I've actually questioned and studied what judging is and what the difference is between judging and the Scriptures where we are to gently correct our brothers and restore them. I understand that someone may be sinning, but the judgment is left to God. A gunman shooting someone in a school or post office is sinning - that's an observation. A jury convicting him is judging in a correct process. If I were to tell him he was going to hell I would be judging. It would still be our job to restore him to Christ - because he acted outside of God's order. Our society has been built on God's order and commandments. Obvious breaches in God's order are easy to observe, more private ones less so but they remain breaches “seen and unseen”. Observing those breaches isn't judgment. Trying to restore isn't judgment. Comprehending that someone chooses to continue to be out of order isn't judgment. 2 Timothy 3:16 says “All Scripture is God-breathed and is useful for teaching, rebuking, correcting and training in righteousness, so that the man of God may be thoroughly equipped for every good work.” It means we also have to place ourselves to be taught, rebuked, corrected and trained.

Galatians 6:1-2 says: “Brothers, if someone is caught in a sin, you who are spiritual should restore him gently. But watch yourself, or you also may be tempted. Carry each other's burdens, and in this way you will fulfill the law of Christ.” That’s observation and action. Another part of 2 Timothy that gives me thought and keeps me from engaging online a lot is 2 Timothy 2:14-16 “Keep reminding them of these things. Warn them before God against quarreling about words; it is of no value, and only ruins those who listen. Do your best to present yourself to God as one approved, a workman who does not need to be ashamed and who correctly handles the word of truth. Avoid godless chatter, because those who indulge in it will become more and more ungodly. Some of the things written online are ungodly and I don’t think please God. Unfortunately, I’ve slipped and written a couple myself. I want to conform myself more and more to God.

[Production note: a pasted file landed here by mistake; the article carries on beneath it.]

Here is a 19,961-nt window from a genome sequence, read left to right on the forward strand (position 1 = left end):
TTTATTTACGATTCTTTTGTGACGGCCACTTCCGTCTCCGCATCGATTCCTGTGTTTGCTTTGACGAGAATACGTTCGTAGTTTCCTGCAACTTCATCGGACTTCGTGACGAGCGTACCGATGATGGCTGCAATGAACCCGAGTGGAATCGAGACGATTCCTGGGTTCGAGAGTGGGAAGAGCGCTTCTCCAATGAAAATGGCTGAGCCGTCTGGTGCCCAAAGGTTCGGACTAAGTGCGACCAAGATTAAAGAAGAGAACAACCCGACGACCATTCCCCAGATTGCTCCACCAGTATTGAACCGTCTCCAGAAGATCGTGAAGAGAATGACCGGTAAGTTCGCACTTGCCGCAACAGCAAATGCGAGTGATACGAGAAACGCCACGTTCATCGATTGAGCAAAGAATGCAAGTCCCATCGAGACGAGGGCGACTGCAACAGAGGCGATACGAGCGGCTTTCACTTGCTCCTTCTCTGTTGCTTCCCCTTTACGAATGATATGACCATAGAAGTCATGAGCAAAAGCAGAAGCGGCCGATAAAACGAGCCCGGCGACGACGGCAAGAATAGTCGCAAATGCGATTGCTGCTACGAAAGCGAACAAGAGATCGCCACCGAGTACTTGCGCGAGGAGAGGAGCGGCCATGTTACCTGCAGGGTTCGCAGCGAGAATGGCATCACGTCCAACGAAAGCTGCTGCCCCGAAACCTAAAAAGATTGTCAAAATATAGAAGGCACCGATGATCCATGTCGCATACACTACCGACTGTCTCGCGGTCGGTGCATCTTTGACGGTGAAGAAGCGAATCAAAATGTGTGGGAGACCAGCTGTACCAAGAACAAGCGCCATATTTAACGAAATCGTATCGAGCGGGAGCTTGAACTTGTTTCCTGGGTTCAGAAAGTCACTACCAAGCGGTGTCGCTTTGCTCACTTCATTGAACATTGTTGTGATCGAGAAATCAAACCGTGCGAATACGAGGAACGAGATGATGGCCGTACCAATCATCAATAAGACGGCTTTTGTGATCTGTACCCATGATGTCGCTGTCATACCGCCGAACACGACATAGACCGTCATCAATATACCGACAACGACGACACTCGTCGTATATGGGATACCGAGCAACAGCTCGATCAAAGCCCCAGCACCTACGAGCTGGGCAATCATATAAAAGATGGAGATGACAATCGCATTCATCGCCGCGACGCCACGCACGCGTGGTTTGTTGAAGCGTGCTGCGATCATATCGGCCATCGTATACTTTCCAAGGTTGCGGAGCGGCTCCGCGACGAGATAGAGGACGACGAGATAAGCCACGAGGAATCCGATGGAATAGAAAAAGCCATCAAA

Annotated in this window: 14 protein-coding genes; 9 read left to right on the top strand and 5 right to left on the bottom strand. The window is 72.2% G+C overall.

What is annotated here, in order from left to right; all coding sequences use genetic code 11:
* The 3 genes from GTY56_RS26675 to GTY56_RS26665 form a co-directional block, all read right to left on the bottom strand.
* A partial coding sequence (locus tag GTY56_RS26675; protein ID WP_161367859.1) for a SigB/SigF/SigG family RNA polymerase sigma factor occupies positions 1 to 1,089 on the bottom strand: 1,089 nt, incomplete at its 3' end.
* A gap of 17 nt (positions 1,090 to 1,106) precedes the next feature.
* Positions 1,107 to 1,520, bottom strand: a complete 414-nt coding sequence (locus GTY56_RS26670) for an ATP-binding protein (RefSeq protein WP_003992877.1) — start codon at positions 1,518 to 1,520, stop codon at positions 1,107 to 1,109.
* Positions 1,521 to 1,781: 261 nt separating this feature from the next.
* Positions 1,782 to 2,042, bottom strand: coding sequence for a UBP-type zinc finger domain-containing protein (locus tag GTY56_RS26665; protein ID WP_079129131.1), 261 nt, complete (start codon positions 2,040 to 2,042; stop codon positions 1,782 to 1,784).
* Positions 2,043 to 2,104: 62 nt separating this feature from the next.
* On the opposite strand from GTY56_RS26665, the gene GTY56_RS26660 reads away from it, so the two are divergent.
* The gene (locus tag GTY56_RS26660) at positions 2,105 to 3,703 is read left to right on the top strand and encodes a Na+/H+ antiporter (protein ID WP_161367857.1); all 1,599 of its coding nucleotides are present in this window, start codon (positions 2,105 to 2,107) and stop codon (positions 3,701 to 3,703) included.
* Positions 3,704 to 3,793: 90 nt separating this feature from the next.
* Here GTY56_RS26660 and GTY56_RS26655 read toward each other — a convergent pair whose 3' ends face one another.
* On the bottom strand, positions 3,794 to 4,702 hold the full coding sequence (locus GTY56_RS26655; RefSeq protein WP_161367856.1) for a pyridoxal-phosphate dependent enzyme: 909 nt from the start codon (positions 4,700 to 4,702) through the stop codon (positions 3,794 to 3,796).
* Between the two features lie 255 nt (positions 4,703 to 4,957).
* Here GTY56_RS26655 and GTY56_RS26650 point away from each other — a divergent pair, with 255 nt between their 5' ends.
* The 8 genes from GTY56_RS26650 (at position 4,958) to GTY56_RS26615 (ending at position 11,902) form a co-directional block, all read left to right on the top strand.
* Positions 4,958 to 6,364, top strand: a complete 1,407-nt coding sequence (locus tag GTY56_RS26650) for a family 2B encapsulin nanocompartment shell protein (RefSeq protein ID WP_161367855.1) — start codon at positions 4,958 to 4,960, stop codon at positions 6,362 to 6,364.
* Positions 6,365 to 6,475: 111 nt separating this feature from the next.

If TEC chooses to stay on its current path, go and may God be with you all. I know He will be by your sides because He loves you. It is written in Scripture that He does. Whether He approves of what TEC is doing is up to Him - that is His choice. Whether some of the innovations TEC chooses are something that He will bless is up to Him. Just because we ask God to bless something doesn’t mean He does. Please know that I’m talking about a whole lot more than just the gay issue.

I highly recommend a reading of 2 Timothy (it's not long, but meaty) to everyone in their “retreat”, along with a prayer for God to speak to us personally where He wants to teach rebuke, correct and train us in our individual and corporate lives.